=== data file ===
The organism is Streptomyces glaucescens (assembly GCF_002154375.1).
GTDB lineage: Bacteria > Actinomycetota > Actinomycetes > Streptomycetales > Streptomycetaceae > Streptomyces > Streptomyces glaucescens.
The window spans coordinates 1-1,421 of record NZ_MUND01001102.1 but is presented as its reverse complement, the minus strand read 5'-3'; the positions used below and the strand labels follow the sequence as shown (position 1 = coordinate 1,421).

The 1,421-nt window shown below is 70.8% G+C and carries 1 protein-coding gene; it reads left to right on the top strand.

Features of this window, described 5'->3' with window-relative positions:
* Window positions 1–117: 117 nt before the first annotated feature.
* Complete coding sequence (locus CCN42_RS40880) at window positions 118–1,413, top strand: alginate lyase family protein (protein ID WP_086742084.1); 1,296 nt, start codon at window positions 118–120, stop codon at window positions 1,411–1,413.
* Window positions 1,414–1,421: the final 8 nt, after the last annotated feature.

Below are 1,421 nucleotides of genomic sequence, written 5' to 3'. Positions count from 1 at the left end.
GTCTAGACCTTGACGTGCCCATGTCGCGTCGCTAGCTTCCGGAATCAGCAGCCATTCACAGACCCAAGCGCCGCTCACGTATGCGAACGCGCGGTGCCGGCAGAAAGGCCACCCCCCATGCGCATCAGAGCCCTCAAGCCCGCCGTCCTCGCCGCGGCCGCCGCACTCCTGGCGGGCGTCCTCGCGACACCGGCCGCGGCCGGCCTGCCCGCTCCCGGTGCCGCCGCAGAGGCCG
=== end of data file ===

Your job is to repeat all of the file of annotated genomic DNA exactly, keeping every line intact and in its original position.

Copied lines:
The organism is Streptomyces glaucescens (assembly GCF_002154375.1).
GTDB lineage: Bacteria > Actinomycetota > Actinomycetes > Streptomycetales > Streptomycetaceae > Streptomyces > Streptomyces glaucescens.
The window spans coordinates 1-1,421 of record NZ_MUND01001102.1 but is presented as its reverse complement, the minus strand read 5'-3'; the positions used below and the strand labels follow the sequence as shown (position 1 = coordinate 1,421).

The 1,421-nt window shown below is 70.8% G+C and carries 1 protein-coding gene; it reads left to right on the top strand.

Features of this window, described 5'->3' with window-relative positions:
* Window positions 1–117: 117 nt before the first annotated feature.
* Complete coding sequence (locus CCN42_RS40880) at window positions 118–1,413, top strand: alginate lyase family protein (protein ID WP_086742084.1); 1,296 nt, start codon at window positions 118–120, stop codon at window positions 1,411–1,413.
* Window positions 1,414–1,421: the final 8 nt, after the last annotated feature.

Below are 1,421 nucleotides of genomic sequence, written 5' to 3'. Positions count from 1 at the left end.
GTCTAGACCTTGACGTGCCCATGTCGCGTCGCTAGCTTCCGGAATCAGCAGCCATTCACAGACCCAAGCGCCGCTCACGTATGCGAACGCGCGGTGCCGGCAGAAAGGCCACCCCCCATGCGCATCAGAGCCCTCAAGCCCGCCGTCCTCGCCGCGGCCGCCGCACTCCTGGCGGGCGTCCTCGCGACACCGGCCGCGGCCGGCCTGCCCGCTCCCGGTGCCGCCGCAGAGGCCG